Good morning everyone! I hope you had an enjoyable weekend.
I have been encouraged over the years to create a web site or start a blog. Both seemed a bit egotistical to me, Facebook was a stretch for my comfort. Your generous comments and my disdain for the text limitations in Facebook generated the launch of this blog. It is my desire that it can occasionally inspire, provoke a thought and induce laughter. I’m learning how this works, but I believe you can subscribe to receive updates. I will post a link on Facebook when I update this. Please leave honest feedback so I will stay on track with worthwhile material. I thought I would begin this blog at a logical place, the birth of this seated journey. Thanks for reading!
Have a great day! dj
It was a beautiful spring afternoon; an afternoon that would tempt me to leave the office early and be on the river, but I had a doctor’s appointment. The neurologist began to speak, "Mr. Jayne, it is amyotrophic lateral sclerosis, ALS. You may have heard it referred to as Lou Gehrig's disease." That was the beginning of my journey, but in reality it started months earlier with a bit of puzzling clumsiness.
On a typical fall Saturday while taking a break from raking the fall foliage, I added some condiments to a grilled hotdog and moved to return the bottle of ketchup to the fridge. Suddenly, it fell from my left hand as if someone had slapped it from my grasp. The bottle crashed to the floor and exploded. As I cleaned the tomato coated kitchen I peered at my hand, puzzled as to what had just transpired. Weeks later, falling prey to my hotdog addiction, I experienced déjà vu with another ketchup bomb.
The days soon grew shorter and the air more crisp. As a fly fisherman, this was always my cue to venture to the basement and begin to tie flies that had been lost on limb-interrupted back casts as well as create new secret patterns for the next Alaskan adventure. Tying flies requires enormous dexterity in the fingers to be adequately successful with the basic skills such as a whip finish, packing and spinning hair, much less the advanced techniques. My hand was failing me and I could not understand why.
By this time my left triceps had developed an annoying persistent twitch. I had suddenly fallen descending in a climbing stand during a hunting trip several weeks earlier. I thought I had a pinched nerve so I asked my neighbor, who by chance was a radiologist, for a referral. He gave me the name of a neurologist at Emory University Hospital.
I set the appointment and began a multiple-month regiment of being poked and prodded. He failed to find the source of my problem and referred me to a second neurologist. After more tests, the second physician was stumped and referred me to a third neurologist. I was in my mid-twenties, still young and foolish enough to think I was invincible. So I never questioned the referrals.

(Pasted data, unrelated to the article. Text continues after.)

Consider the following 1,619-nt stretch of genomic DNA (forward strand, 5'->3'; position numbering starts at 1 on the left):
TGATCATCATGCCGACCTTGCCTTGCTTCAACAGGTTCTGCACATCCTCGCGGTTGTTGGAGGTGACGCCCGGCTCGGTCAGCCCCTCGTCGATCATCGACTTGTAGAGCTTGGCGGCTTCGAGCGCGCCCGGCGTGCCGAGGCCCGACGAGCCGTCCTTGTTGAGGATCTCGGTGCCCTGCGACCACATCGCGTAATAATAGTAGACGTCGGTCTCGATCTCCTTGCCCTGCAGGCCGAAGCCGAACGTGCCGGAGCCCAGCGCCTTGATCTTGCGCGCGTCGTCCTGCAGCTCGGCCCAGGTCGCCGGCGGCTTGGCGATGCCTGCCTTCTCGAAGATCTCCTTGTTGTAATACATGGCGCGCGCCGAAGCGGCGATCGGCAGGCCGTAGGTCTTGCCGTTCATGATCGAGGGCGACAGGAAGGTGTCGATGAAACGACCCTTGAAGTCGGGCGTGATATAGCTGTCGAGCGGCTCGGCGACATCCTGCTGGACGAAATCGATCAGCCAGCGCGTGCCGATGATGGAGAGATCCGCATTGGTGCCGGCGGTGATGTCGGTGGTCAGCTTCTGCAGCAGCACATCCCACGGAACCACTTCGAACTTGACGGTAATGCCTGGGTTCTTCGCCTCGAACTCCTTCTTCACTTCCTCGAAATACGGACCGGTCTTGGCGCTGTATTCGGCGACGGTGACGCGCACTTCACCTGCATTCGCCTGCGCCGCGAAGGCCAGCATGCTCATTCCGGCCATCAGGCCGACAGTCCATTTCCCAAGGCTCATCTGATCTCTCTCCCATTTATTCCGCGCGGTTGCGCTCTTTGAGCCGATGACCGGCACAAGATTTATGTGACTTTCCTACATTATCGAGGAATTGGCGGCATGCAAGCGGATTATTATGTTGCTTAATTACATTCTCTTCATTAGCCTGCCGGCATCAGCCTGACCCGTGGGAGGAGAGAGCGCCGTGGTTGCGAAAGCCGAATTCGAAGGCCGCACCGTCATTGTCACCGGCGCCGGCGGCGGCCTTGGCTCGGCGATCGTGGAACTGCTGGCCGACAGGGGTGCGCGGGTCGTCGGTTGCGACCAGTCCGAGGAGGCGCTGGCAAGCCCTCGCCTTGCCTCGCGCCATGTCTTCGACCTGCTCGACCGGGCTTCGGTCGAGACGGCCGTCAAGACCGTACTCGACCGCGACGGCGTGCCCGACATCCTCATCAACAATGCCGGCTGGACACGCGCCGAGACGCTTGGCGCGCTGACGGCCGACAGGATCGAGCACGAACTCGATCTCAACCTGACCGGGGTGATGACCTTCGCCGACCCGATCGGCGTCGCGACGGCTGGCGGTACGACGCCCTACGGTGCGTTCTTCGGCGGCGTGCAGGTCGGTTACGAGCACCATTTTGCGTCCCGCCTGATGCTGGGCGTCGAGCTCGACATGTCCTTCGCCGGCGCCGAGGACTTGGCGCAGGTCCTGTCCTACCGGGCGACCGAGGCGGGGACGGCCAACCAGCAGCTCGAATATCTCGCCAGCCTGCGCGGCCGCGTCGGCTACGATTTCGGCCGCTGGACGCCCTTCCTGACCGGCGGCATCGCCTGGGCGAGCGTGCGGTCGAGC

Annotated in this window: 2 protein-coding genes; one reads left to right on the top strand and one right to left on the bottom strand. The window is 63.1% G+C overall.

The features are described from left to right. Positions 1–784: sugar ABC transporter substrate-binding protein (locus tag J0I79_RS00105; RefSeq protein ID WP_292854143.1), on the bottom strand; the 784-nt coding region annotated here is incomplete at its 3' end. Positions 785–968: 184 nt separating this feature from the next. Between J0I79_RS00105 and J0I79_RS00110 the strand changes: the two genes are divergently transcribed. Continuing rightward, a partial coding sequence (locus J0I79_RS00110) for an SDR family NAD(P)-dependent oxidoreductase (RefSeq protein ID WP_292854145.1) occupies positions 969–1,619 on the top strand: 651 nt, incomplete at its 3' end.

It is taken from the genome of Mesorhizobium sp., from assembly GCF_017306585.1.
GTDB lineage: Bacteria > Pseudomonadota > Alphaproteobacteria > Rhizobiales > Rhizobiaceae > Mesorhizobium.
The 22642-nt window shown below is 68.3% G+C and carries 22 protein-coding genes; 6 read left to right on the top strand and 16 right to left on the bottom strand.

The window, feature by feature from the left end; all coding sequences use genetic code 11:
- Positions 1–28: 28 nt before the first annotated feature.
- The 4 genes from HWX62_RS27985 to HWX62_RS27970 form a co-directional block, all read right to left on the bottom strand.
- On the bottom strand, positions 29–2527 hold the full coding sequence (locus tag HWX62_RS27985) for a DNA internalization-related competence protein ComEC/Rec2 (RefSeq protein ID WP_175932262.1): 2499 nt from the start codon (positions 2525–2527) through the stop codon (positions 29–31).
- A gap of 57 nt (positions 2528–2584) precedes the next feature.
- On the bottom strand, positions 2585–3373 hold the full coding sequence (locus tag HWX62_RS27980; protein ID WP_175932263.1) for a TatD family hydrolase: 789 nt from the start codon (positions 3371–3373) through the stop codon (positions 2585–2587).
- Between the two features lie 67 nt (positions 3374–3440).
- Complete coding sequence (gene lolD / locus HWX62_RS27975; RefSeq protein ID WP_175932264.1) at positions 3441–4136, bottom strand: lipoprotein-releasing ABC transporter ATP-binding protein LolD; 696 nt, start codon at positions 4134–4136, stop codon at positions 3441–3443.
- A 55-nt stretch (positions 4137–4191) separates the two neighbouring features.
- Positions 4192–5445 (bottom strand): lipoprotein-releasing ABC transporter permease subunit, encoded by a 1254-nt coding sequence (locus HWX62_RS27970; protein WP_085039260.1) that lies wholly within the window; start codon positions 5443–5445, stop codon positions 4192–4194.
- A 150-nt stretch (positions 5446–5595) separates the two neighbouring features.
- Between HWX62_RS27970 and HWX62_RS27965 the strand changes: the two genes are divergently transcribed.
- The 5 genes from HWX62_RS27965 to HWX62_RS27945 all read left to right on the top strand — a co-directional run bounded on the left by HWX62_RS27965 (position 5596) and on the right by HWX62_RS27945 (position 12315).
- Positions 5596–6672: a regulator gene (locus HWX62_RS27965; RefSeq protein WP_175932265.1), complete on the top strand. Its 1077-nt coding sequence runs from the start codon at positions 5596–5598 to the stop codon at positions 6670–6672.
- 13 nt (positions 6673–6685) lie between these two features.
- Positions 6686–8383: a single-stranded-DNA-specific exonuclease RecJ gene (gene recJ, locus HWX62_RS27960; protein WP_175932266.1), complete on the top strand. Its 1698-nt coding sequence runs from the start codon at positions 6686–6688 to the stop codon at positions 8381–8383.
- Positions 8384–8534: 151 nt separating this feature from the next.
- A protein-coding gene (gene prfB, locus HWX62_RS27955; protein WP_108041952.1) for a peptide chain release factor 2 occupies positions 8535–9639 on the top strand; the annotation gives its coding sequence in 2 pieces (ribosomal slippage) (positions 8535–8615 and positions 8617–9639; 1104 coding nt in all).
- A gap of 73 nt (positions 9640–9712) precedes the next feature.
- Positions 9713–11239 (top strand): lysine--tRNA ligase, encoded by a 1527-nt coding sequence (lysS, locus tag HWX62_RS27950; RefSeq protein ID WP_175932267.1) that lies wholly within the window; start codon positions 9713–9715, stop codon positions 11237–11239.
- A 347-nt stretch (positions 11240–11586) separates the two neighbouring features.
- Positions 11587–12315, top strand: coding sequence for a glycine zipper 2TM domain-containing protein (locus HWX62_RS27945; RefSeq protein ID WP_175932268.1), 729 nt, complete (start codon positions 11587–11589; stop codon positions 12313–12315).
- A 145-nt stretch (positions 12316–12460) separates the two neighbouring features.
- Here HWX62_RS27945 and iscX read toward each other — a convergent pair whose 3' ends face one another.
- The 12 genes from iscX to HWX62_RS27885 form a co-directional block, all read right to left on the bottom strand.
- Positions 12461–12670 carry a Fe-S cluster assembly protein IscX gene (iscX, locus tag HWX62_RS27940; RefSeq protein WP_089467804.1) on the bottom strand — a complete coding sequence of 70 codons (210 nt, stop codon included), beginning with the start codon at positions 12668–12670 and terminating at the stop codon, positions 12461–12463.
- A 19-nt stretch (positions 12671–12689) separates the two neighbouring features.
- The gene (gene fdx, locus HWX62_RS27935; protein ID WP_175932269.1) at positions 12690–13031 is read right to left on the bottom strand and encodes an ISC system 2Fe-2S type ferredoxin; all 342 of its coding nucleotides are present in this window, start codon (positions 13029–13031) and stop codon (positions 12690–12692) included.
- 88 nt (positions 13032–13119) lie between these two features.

The third neurologist put me through a battery of tests over an additional multiple week period-tests that were more invasive. I had become a familiar face by this time at the Emory clinic; however, it was not the kind of place I cared to be recognized. Emory is a teaching hospital and during my initial visit with this doctor I signed a consent form allowing interns to be present during my examinations. I thought it was strange that they made this request for something seemingly minor. I scheduled an appointment to discuss the results of the tests. I was relieved because this was the first neurologist who offered any results. I began to reflect on the last several months and a nagging concern crept into my thoughts, but overall I remained optimistic. I was ready to put all of this behind me. My life awaited me.
It was a beautiful spring afternoon when I left the office for my commute to the Emory campus. It was the kind of afternoon that I could not control my urge to cast a dry fly to a rising trout on the Chattahoochee River; thus, I would leave work early to do so. The Chattahoochee was only a few miles away from the office. I always had my fly rods, waders and float tube in the back of my truck where I often adorned the gear with suit pants and a heavily starched white pinpoint cotton shirt with the long sleeves rolled up. As I waited for the traffic light to change in front of the office my thoughts drifted to the river rather than hospitals, doctors and painful tests. The Chattahoochee River was to my left and I proceeded to turn right.
I was seated in the waiting area with a bit of an anxious feeling rumbling in my gut. I tried to tell myself it was the steak sandwich I ate for lunch, but I normally have a cast-iron stomach. I could not help but notice an attractive young woman seated in between her parents directly in front of me. My attention was drawn to her because her body had the appearance of an extremely well-loved rag doll. I had befriended the neurologist's nurse over the weeks and as I was called back for my appointment I asked her what was wrong with the woman. She reluctantly responded "ALS; she has been diagnosed six months." The nurse's answer really did not register with me like it should have, but it did trigger a great sense of pity.
I entered the small 1950's era exam room and positioned myself on the end of the examination table. The paper sheet rustled beneath me as I attempted to find comfort on the rock-hard mattress. To my delight I noticed a tall narrow window right of the table. The intense rays of the late afternoon sun bathed the side of my body. That was such a relief after an hour of sitting in a windowless florescent hell. There were three quick raps on the door that echoed through the high ceiling room. The door swung open. The neurologist was the first to enter and wore a stiffly starched white lab coat with Emory University Hospital and his name embroidered above the breast pockets. He was clutching my files, which had grown quite thick, to his chest like a school boy. His nurse entered next wearing an equally stiff lab coat. Following her was a steady parade of interns that enveloped the room like a neatly packed can of lab-coat-wearing sardines. I quickly thought to myself that this is much more than a pinched nerve. Suddenly, the once comforting sun was hot on the side of my face as a sickening feeling coursed through my body.